Cybersquatting and Domain Disputes

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Cybersquatting is the bad faith registration of a well-known trademark as a domain name. Typically, the cybersquatter hopes to later profit by reselling the domain name back to the trademark owner. The failure to sell or offer the names is not the only evidence of bad faith, however. For example, in one case a company registered domain names that combined elements of Bank of America and Merrill Lynch, such as ''. The defendant argued that it had never sold a domain name. The court rejected that argument since the defendant earned considerable sums by “parking” the domains — that is, by generating pay-per-click revenue. (Webadviso v. Bank of America Corp.)

Cybersquatting originated at a time when most businesses were not savvy about the commercial opportunities on the Internet. Some entrepreneurial souls registered the names of well-known companies as domain names with the intent of selling the names back to the companies when the companies finally realized the economic potential of the Internet. But times have changed and a victim of cybersquatting in the United States can now sue under the provisions of the Anticybersquatting Consumer Protection Act (ACPA) or can fight the cybersquatter using an international arbitration system created by the Internet Corporation of Assigned Names and Numbers (ICANN).

The ACPA defines cybersquatting as registering, trafficking in, or using a domain name with the intent to profit in bad faith from the goodwill of a trademark belonging to someone else. The ICANN arbitration system is considered by trademark experts to be faster and less expensive than suing under the ACPA, and the procedure does not require an attorney. For information on the ICANN policy, visit the organization’s website (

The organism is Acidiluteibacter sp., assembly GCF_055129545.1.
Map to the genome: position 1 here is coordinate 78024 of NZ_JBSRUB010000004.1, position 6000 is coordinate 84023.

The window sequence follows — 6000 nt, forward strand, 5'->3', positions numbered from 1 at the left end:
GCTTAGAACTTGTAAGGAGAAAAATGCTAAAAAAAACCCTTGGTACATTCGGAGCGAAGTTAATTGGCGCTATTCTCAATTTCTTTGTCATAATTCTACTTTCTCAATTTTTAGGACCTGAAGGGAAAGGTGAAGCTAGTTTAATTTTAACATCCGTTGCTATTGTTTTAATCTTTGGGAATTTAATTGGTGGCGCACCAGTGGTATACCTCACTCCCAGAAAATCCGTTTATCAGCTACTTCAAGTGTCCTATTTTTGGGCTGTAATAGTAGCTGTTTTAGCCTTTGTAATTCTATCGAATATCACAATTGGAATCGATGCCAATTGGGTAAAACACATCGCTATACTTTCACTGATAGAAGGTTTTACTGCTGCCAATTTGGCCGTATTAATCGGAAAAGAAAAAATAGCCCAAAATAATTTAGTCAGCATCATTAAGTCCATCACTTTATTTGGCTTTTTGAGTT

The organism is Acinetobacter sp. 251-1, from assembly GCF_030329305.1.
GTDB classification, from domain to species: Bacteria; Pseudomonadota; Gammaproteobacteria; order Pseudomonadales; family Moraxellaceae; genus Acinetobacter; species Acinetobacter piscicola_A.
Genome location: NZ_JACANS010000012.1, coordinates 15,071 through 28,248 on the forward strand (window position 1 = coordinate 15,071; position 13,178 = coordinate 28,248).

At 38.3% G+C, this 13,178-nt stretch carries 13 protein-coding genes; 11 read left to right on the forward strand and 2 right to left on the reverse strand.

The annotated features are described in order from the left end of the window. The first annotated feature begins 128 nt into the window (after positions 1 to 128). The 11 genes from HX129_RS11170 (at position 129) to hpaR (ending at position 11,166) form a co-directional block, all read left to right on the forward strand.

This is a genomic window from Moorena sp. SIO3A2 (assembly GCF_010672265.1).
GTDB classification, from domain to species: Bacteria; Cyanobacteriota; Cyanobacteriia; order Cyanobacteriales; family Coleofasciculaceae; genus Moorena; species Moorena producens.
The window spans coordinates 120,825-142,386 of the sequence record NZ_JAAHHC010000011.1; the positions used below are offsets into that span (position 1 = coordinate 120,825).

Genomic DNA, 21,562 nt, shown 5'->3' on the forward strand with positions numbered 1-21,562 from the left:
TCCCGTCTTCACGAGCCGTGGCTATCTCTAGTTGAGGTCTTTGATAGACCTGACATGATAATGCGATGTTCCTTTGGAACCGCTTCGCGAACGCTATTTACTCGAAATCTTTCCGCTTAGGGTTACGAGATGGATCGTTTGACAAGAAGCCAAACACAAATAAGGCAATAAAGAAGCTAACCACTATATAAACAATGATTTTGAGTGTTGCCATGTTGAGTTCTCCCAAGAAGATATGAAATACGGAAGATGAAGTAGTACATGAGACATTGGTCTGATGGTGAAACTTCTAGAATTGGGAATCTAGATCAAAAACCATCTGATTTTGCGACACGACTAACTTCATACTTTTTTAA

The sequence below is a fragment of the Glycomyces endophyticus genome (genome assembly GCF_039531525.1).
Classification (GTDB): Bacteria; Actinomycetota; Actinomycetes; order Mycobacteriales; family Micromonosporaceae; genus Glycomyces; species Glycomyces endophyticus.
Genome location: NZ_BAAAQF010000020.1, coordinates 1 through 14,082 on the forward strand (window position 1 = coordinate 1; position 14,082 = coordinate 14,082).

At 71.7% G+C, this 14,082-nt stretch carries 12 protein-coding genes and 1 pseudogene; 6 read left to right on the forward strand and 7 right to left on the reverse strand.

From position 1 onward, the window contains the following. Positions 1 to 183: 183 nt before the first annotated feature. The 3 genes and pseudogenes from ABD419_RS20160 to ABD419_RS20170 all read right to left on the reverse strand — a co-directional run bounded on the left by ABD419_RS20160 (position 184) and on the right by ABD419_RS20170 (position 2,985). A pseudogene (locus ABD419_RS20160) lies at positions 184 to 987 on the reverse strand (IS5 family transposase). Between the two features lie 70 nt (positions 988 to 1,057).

Anticybersquatting Consumer Protection Act

The Anticybersquatting Consumer Protection Act (ACPA) was enacted in order to protect businesses against the practice of cybersquatting. (15 United States Code, Section 1125(d).) This new law authorizes a trademark owner to sue an alleged cybersquatter in federal court and obtain a court order transferring the domain name back to the mark’s owner. In some cases, the cybersquatter must pay money damages. In order to stop a cybersquatter, the mark’s true owner must prove all of the following:

  • The domain name registrant had a bad-faith intent to profit from the mark.
  • The mark was distinctive at the time the domain name was first registered.
  • The domain name is identical or confusingly similar to the mark.
  • The mark qualifies for protection under federal trademark laws—that is, the mark is distinctive and its owner was the first to use the mark in commerce.

If the person or company who registered the domain name had reasonable grounds to believe that the use of the domain name was fair and lawful, they would avoid a court decision that they acted in bad faith. In other words, if the accused cybersquatter can demonstrate a legitimate reason to register the domain name other than to sell it back to the trademark owner for a profit, or to trade off the trademark owner’s good will in the trademark — for example, using it to generate Google Adsense revenue, then a court will probably determine the domain was not acquired in bad faith.


A common variation on cybersquatting is typosquatting, in which misspellings of a domain name are used to mistakenly attract or mislead consumers. Typosquatting can be lucrative when tied to the use of an Internet advertising scheme such as Google Adsense. For example, in a 2006 case a typosquatter purchased domain names such as and, and then, after sending the customer to the legitimate Land’s End website, charged Land’s End, claiming that these were referrals under the Land’s End referral program (for which the typosquatter belonged under another, legitimate domain). Land’s End filed suit, and the defendant’s attempts to dismiss the suit were rejected. (Lands’ End, Inc. v. Remy)